Delivered in the Pantheon, at Edinburgh, on Thursday, 11th April, 1791, on the Question—“Whether have the exertions of Allan Ramsay or Robert Fergusson done more honour to Scotch poetry?”

To Merit's brow this garland gives the Muse,
For who to Merit would a wreath deny?
Tho' base Neglect the due deserts refuse,
Fair Fame forbids the poet's name to die.

BEFORE ye a' hae done, I'd humbly crave,
To speak twa words or three amang the lave;
No for mysel', but for an honest carl,
Wha's seen right mony changes i' the warl',
But is sae blate, down here he durstna come,
Lest, as he said, his fears might ding him dumb;
And then he's frail—sae begg'd me to repeat
His simple thoughts about this fell debate;
He gied me this lang scroll; 'tis e'en right brown;
I'se let you hear't as he has't set down.

Last owk, our Elpsa wi' some creels o' eggs,
And three fat eerocks fassent by the legs,
Gaed down to Embrugh; caft a new bane-kame,
An' brought a warl' o' news and clashes hame:
For she's scarce out a day, an' gets a text,
But I'm dung deaf wi' clatter a' the next;
She'll tell a' what she heard frae en' to en',
Her cracks to wives, wives cracks to her again;
Till wi' quo' I's, quo' she's, an' so's, her skirle
Sets my twa lugs a ringing like a gir'le.

'Mang ither ferlies whilk my kimmer saw,
Was your prent paper batter't on the wa';
She said she kentna rightly what it meant,
But saw some words o' goud an' poets in't !
This gart me glour; sae aff sets I my lane
To Daniel Reid's, an mild frien' o' my ain;
He gets the News, and tauld me that ye'd hecht
A dawd o' good, on this same Fursday night,
To him wha'd show, in clinking verses drest,
Gin Ramsay's sangs or Fergusson's war best.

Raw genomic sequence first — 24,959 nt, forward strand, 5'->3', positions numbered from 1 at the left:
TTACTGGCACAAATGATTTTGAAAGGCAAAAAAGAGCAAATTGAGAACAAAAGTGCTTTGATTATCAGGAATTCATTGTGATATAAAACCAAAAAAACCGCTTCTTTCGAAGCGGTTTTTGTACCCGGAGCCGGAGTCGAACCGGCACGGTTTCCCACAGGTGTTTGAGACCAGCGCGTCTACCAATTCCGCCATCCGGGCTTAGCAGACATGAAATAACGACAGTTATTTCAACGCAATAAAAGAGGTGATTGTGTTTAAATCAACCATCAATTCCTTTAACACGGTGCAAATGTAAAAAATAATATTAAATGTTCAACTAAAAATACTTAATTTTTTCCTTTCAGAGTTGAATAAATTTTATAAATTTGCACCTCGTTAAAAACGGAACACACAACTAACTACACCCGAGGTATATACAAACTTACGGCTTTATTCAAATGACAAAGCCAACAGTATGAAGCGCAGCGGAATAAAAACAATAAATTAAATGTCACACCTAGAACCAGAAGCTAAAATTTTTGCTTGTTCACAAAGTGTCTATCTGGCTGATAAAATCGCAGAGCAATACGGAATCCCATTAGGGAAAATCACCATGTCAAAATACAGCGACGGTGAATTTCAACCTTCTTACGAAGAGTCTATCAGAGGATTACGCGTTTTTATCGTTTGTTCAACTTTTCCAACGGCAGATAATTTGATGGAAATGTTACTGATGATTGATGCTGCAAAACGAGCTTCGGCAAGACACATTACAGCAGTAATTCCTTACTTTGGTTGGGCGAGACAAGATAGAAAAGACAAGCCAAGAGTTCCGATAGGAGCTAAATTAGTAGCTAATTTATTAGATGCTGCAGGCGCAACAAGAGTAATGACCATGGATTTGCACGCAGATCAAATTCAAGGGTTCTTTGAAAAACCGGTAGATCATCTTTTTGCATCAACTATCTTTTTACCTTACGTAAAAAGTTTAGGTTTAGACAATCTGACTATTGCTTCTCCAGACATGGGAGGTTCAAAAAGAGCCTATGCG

Trouth I was glad to hear ye war sae kind,
As keep our slee-tongu'd billies in your mind;
An' tho' our Elpsa ca'd me mony a gouk,
To think to speak amang sae mony fouk;
I gat my staff, pat on my bonnet braid,
An' best blue breeks, that war but fern-year made;
A saxpence too, to let me in bedeen,
An' thin auld spentacles to help my een;
Sae I'm come here, in houps ye'll a' agree,
To hear a frank auld kintra man like me.

In days whan Dryden sang ilk bonny morn,
An' Sandy Pope began to tune his horn;
Whan chiels round Lon'on chanted a' fu' thrang,
But poor auld Scotlan' sat without a sang;
Droll Will Dunbar, frae Flyting than was freed,
An' Douglas too, an' Kennedy were dead;
And nane were left, in hamely cracks to praise
Our ain sweet lasses, or our ain green braes;
Far aff our gentles for their poets flew,
An' scorn'd to own that Lallan sangs they knew;
Till Ramsay raise: O blythsome hearty days!
Whan Allan tun'd his chaunter on the braes
Auld Reekie than, frae blackest, darkest wa's
To richest rooms resounded his applause;
An' whan the nights were dreary, lang an' dark,
The beasts a' fothert, an' the lads frae wark;
The lasses' wheels thrang birring round the ingle,
The ploughman, borin' wi' his brogs an' lingel,
The herd's wires clicking owr the ha'f-wrought hose,
The auld gudeman's een ha'flins like to close;
The "Gentle Shepherd" frae the bole was ta'en,—
Than sleep I trow was banished frae their een; [then]
The crankiest than was kittled up to daffin',
An' sides and chafts maist riven war wi.' laughin'.